TY - JOUR

T1 - Identifying weak values with intrinsic dynamical properties in modal theories

AU - Pandey, Devashish

AU - Sampaio, Rui

AU - Ala-Nissila, Tapio

AU - Albareda, Guillermo

AU - Oriols, Xavier

N1 - Publisher Copyright:
© 2021 American Physical Society.

PY - 2021/5

Y1 - 2021/5

N2 - The so-called eigenvalue-eigenstate link states that no property can be associated to a quantum system unless it is in an eigenstate of the corresponding operator. This precludes the assignation of properties to unmeasured quantum systems in general. This arbitrary limitation of orthodox quantum mechanics generates many puzzling situations such as for example the impossibility to uniquely define a work distribution, an essential building block of quantum thermodynamics. Alternatively, modal theories (e.g., Bohmian mechanics) provide an ontology that always allows one to define intrinsic properties, i.e., properties of quantum systems that are detached from any possible measuring context. We prove here that Aharonov, Albert, and Vaidman's notion of a weak value can always be identified with an intrinsic dynamical property of a quantum system defined in a certain modal theory. Furthermore, the fact that weak values are experimentally accessible (as an ensemble average of weak measurements which are postselected by a strong measurement) strengthens the idea that understanding the intrinsic (unperturbed) dynamics of quantum systems is possible and useful in a given modal theory. As examples of the physical soundness of these intrinsic properties, we discuss three intrinsic Bohmian properties, viz., the dwell time, the work distribution, and the quantum noise at high frequencies.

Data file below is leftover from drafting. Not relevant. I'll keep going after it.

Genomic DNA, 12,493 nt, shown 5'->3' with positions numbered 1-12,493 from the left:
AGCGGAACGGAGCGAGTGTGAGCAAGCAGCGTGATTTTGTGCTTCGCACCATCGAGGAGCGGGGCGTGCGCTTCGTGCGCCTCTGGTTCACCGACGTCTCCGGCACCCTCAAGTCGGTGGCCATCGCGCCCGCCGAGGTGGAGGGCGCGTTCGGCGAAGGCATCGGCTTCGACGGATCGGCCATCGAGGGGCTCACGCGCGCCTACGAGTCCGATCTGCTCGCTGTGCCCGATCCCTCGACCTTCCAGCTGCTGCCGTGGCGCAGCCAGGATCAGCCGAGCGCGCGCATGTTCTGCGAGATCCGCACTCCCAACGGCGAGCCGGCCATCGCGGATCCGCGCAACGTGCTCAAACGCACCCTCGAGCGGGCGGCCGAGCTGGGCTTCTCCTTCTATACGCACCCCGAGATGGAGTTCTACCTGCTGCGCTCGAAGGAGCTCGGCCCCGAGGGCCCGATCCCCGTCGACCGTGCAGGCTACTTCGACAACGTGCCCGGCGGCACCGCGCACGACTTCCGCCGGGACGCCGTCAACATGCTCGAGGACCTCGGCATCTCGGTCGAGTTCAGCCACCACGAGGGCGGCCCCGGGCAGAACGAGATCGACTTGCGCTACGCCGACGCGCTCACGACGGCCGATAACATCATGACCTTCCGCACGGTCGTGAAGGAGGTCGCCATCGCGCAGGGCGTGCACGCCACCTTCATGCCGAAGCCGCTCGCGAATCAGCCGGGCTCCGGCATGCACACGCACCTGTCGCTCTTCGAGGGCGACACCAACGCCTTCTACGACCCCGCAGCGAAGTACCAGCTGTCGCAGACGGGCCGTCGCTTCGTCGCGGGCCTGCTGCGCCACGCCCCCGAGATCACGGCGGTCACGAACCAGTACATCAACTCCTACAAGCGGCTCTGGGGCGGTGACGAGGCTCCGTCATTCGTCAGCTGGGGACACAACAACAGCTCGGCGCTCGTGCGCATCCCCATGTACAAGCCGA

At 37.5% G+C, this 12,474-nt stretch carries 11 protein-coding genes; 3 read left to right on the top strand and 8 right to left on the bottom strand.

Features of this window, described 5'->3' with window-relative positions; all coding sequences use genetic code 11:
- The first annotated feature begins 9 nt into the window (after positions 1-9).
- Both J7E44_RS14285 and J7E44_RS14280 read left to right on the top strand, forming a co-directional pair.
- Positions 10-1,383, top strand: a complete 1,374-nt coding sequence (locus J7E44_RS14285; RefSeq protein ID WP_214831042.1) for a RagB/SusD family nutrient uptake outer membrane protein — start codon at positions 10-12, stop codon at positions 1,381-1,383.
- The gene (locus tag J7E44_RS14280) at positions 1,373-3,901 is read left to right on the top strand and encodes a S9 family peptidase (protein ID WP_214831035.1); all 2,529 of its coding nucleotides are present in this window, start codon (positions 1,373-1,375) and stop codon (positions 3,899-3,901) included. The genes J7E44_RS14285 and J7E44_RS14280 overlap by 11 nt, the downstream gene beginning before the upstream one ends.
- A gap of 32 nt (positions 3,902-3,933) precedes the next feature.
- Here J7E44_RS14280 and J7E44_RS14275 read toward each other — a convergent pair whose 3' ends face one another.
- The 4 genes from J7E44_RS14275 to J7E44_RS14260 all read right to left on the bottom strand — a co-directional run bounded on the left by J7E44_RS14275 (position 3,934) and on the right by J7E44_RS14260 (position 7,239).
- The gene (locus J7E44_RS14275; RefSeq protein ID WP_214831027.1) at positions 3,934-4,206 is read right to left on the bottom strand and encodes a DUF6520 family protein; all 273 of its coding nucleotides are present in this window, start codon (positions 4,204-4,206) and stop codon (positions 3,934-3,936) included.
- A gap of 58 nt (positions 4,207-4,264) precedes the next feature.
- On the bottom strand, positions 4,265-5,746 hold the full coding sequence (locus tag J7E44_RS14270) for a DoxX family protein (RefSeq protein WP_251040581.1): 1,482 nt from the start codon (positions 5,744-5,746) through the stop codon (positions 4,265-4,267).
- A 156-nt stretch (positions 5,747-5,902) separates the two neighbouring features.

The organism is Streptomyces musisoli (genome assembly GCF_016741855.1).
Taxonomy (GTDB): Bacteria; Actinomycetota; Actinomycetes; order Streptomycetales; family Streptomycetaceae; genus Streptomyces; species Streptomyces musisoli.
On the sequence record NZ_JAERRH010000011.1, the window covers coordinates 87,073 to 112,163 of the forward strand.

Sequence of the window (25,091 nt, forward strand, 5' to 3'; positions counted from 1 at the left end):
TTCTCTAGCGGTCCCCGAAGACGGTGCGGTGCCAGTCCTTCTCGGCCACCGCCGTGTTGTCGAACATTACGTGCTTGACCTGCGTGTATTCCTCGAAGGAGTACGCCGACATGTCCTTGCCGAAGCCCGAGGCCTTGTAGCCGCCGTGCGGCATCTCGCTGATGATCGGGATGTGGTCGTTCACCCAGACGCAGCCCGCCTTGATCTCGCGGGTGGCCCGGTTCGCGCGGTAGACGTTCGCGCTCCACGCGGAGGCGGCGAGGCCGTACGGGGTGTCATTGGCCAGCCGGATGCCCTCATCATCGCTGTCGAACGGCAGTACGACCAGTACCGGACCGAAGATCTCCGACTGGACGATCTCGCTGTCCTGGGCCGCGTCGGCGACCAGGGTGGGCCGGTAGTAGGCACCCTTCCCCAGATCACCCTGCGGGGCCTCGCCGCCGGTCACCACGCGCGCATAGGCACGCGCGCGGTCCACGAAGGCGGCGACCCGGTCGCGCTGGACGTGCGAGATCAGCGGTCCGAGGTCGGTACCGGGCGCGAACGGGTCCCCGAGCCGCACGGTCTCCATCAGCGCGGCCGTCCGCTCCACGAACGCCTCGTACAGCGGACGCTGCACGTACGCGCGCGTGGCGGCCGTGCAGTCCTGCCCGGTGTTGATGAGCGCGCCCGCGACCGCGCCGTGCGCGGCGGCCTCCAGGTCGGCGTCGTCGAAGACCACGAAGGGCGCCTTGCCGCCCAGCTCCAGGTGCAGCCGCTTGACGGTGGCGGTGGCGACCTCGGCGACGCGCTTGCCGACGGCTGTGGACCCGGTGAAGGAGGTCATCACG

AB - The so-called eigenvalue-eigenstate link states that no property can be associated to a quantum system unless it is in an eigenstate of the corresponding operator. This precludes the assignation of properties to unmeasured quantum systems in general. This arbitrary limitation of orthodox quantum mechanics generates many puzzling situations such as for example the impossibility to uniquely define a work distribution, an essential building block of quantum thermodynamics. Alternatively, modal theories (e.g., Bohmian mechanics) provide an ontology that always allows one to define intrinsic properties, i.e., properties of quantum systems that are detached from any possible measuring context. We prove here that Aharonov, Albert, and Vaidman's notion of a weak value can always be identified with an intrinsic dynamical property of a quantum system defined in a certain modal theory. Furthermore, the fact that weak values are experimentally accessible (as an ensemble average of weak measurements which are postselected by a strong measurement) strengthens the idea that understanding the intrinsic (unperturbed) dynamics of quantum systems is possible and useful in a given modal theory. As examples of the physical soundness of these intrinsic properties, we discuss three intrinsic Bohmian properties, viz., the dwell time, the work distribution, and the quantum noise at high frequencies.

U2 - 10.1103/PhysRevA.103.052219

DO - 10.1103/PhysRevA.103.052219

M3 - Journal article

AN - SCOPUS:85107117552

SN - 2469-9926

VL - 103

JO - Physical Review A

JF - Physical Review A

IS - 5

M1 - 052219

ER -